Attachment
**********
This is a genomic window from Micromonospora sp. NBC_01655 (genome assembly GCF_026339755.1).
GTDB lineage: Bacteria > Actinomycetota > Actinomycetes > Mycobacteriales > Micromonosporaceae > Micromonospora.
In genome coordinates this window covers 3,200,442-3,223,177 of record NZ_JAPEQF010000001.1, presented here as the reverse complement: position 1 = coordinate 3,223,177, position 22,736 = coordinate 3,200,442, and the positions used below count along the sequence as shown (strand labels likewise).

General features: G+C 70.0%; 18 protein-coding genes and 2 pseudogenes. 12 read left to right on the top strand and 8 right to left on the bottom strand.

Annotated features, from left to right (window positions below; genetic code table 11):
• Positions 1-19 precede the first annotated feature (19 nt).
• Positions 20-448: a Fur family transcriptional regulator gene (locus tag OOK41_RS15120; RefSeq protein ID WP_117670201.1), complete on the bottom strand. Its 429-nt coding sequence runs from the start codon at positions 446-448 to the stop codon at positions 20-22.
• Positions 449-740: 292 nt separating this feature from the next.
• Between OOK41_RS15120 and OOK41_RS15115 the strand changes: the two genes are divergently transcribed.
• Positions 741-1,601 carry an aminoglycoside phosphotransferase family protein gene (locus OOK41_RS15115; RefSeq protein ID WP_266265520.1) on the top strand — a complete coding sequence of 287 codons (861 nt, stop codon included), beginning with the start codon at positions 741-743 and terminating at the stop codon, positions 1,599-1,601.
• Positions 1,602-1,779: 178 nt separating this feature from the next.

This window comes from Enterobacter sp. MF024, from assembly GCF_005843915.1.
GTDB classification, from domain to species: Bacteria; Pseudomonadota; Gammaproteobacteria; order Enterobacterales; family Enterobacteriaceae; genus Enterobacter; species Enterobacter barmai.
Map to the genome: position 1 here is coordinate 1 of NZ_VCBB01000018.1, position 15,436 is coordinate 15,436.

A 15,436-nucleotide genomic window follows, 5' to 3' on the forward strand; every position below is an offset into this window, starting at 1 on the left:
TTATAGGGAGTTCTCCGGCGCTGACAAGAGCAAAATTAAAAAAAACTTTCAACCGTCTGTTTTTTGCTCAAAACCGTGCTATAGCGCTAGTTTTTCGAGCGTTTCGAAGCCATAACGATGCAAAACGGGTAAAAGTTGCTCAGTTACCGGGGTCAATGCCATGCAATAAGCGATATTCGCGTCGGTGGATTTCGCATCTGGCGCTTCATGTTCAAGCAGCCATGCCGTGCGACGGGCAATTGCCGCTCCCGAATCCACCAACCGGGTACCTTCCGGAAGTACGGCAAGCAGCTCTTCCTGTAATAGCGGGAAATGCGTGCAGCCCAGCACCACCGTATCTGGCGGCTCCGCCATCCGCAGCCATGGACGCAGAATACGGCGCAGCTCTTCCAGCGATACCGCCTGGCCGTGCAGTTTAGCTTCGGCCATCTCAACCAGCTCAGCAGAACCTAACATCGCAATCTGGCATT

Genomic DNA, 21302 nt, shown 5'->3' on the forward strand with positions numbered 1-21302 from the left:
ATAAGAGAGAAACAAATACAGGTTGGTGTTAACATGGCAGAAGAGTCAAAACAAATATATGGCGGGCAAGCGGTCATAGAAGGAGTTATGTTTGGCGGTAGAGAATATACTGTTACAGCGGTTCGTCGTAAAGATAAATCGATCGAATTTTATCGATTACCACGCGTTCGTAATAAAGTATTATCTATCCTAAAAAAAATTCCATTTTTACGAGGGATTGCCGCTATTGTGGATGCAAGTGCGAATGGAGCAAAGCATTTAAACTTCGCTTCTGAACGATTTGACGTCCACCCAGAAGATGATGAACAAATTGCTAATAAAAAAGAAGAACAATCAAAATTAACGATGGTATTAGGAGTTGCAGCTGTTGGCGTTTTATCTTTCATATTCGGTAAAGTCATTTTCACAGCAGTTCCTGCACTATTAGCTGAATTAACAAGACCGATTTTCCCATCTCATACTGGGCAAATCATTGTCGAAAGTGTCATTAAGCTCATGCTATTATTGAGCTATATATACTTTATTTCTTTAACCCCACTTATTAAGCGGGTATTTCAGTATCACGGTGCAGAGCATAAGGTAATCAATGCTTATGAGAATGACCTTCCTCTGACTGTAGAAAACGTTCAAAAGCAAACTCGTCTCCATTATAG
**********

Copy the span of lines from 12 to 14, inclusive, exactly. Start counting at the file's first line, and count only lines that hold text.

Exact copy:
This window comes from Enterobacter sp. MF024, from assembly GCF_005843915.1.
GTDB classification, from domain to species: Bacteria; Pseudomonadota; Gammaproteobacteria; order Enterobacterales; family Enterobacteriaceae; genus Enterobacter; species Enterobacter barmai.
Map to the genome: position 1 here is coordinate 1 of NZ_VCBB01000018.1, position 15,436 is coordinate 15,436.